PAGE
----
If the number of volunteers is low, early finisher can be used to take on some roles once they’ve completed their run. The Run Director can also take on one of these roles at events with lower attendance. Obvious roles would be second barcode scanner or manual entry, pacing or encouraging marshals.

The underlying issue is that only a small percentage of parkrunners volunteer and we do see the same faces week by week (and we’re very grateful to them for giving up their time and opportunity to run for others). That’s something that HQ and each event has to try and resolve and events such as the recent Junior-volunteer events should go someway to encourage other parkrunners to realise that the roles aren’t difficult and volunteering is actually a really rewarding experience and, as I’ve said before, and will no doubt say again, the parkrun experience isn’t just about the run and you can’t really truly understand the parkrun ethos without volunteering. It’s one of the greatest ways of embedding yourself in the parkrun community. If you’ve not volunteered before, try it. The regular volunteers will remember your name and you’ll be encouraged by name at future events.

One final thing about the correlation between the number of runners and volunteers at an event. There doesn’t appear to be one. For example, this week at Aberystwyth there were 23 runners and 11 volunteers.

So… Size really isn’t important!

It’s interesting to note that the shortest distance between the start of two parkrun events is less than 2km. Even more interestingly is that both events are thriving. This is a concrete example that distance between parkruns really isn’t anything to worry about.

Take a step back… when your parkrun had 200 or 300 parkrunners participating was it any better than it is with 100? When there were 100, was it any better than when there were 60? Did you enjoy the larger attended events more? I doubt it. There may be less people crossing the finish line but there’s still that vibrant community spirit that makes each parkrun far more than just a running event. If you are worried about attendance, take a look at http://www.parkrun.org.uk/results/attendancerecords/ and click the ‘this week’ column and look at how many events have far fewer participants than your event.

Opening a new event on your doorstep has several benefits that far outway the negatives:

  • people in the area have less far to travel
  • people don’t have to rely on cars to get to an event
  • the new event acts as self-promotion of the parkrun concept and local events in particular and thereby increases participation
  • the new event brings a different course, terrain and running challenges to the existing event

To put this in context… When Eastleigh parkrun was the only event in the immediate area, we reached an attendance of just under 300 runners. These were drawn from the same geographical area that is now served by 3 parkruns and attendance across all 3 events peaked at 500+ runners a little earlier in the year. However, we are still only serving a small percentage of the runners in the local area. How often do you go out in close proximity of one of our venues and see runners you’ve never seen at parkrun. There’s a good chance they’ve never heard of parkrun (of course some will have but the time, venue, other committments prevent them from coming along). Imagine if every runner knew of parkrun as one of the main running brands alingside clothing manufacturers, sports drinks, magazines, etc, etc. parkruns would be filled to bursting and we’d be desperate for new venues to prevent saturation. That’s not even taking into account the fact we have 3280 registered Eastleigh parkrunners, 640 registered Netley Abbey parkrunners and 1425 registered Southampton parkrunners. That’s over 5300 people that have engaged with parkrun and printed a barcode. We see less than 10% of that number attending each week. Imagine if that doubled to 20%. Would we stop worrying about new parkruns opening in the area then?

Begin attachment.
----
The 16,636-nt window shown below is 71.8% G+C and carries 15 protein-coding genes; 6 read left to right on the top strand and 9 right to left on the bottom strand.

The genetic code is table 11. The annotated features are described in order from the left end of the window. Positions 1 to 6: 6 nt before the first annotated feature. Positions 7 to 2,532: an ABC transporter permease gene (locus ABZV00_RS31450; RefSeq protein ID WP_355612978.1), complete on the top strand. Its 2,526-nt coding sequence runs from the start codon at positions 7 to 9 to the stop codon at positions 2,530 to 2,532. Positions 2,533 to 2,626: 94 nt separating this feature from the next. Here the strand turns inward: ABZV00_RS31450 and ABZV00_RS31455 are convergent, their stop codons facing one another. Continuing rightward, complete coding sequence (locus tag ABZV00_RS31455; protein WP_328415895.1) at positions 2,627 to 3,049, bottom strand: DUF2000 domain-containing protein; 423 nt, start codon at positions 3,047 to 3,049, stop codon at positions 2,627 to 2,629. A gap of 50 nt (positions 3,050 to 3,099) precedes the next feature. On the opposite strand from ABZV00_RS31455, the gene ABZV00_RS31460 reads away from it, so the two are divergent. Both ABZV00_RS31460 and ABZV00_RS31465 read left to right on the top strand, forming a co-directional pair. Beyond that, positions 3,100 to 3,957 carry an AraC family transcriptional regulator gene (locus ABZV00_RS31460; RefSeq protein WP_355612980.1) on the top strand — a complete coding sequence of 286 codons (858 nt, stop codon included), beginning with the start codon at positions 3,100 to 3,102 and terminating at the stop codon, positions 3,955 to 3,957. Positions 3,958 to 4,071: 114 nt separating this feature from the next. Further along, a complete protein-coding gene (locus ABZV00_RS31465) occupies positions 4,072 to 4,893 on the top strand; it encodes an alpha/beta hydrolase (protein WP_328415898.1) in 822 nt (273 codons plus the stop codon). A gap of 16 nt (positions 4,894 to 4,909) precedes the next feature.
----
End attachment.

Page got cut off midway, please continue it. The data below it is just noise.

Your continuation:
We’re really lucky in the south of Hampshire to have so many events locally and I, for one, don’t see that we should prevent new events starting or worry unduly about them doing so. Within 5 years, there will be far, far more events than we have now, many of us will be doing more parkrun tourism and getting involved with other parkrun communities. We’ll look back and our home parkrun will still be thriving. There may be lots of new faces there and a few of the old, but that community spirit we all love about parkrun events will still underpin each event.

Where these new events start is largely out of our control. Local councils might approach us to see if we/they can start a new event in such a town. If we can find enough local support for the event, we’d be crazy to turn the opportunity away simply due to concern the event might have on an existing event or events. We might get approached by an enthusiastic individual or team who want to start up a parkrun in their local area. Again, we shouldn’t turn down that opportunity. We’d be crazy to. parkruns are created through enthusiasm. The last thing we want to do is quash that enthusiasm just for the sake of an existing event that feels threatened. To those of you that have enjoyed a spot of parkrun tourism in the local area, remind yourself that those events were started because there was some impetus and enthusiasm to start them regardless of their location or proximity to your home parkrun.

In summary, to embrace parkrun, you need to embrace its growth. Growth is great for the events and isn’t something to fear. Fear of change is natural of course. Being scared of change is the reason why many of us stick in the same jobs for years and years and years. However, most changes are good (PS if you’ve been stuck in a rut at work or any aspect of your life, read ‘Who Moved My Cheese?’). Embrace them! Don’t worry about the attendance numbers. No one else is. Don’t worry about competition between events. There isn’t any. Don’t think (or worse, make out) that your event is any better or worse, any friendlier or more social than any other. There are no facts to support it, only your opinion. If person X tells you someone else thinks it, that’s just heresay. parkrun is a family where each event is a family member that shares the same passion and ethos as every other event but that has different attributes (course, event team, etc) all combining to bring untold benefits to 10s of thousands of runners of all ages and abilities each Saturday morning. Let parkrun grow. It’ll do nothing but good. Finally, thanks to each of you for making parkrun as amazing as it is! I, and every ED, is ever-thankful to everything you do to ensure that the parkrun is the best… it can be.

[PS Don’t worry about recent drops in attendance. The weather can be solely blamed for that. Let’s face it, if Bushy gets 65% of its recent highest attendance at a weekend, there’s every likelihood your event will do too.]